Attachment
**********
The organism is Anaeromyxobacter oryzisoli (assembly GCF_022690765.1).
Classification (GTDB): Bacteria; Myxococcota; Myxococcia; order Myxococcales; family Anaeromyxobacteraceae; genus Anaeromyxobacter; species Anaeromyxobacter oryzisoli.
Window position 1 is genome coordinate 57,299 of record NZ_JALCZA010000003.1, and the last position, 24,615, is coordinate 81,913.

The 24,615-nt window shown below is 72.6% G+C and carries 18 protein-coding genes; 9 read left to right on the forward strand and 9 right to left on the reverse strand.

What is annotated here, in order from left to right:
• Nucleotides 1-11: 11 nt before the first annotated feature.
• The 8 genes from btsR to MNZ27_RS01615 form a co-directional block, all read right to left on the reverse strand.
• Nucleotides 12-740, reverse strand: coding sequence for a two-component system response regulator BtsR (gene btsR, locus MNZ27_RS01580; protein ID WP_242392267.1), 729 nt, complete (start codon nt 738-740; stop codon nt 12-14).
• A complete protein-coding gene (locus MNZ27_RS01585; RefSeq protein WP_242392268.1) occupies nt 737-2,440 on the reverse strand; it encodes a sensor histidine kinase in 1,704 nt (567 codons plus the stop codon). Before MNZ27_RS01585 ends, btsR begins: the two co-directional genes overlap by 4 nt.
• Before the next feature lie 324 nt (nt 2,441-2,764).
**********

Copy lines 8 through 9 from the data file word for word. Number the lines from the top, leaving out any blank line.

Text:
• Nucleotides 12-740, reverse strand: coding sequence for a two-component system response regulator BtsR (gene btsR, locus MNZ27_RS01580; protein ID WP_242392267.1), 729 nt, complete (start codon nt 738-740; stop codon nt 12-14).
• A complete protein-coding gene (locus MNZ27_RS01585; RefSeq protein WP_242392268.1) occupies nt 737-2,440 on the reverse strand; it encodes a sensor histidine kinase in 1,704 nt (567 codons plus the stop codon). Before MNZ27_RS01585 ends, btsR begins: the two co-directional genes overlap by 4 nt.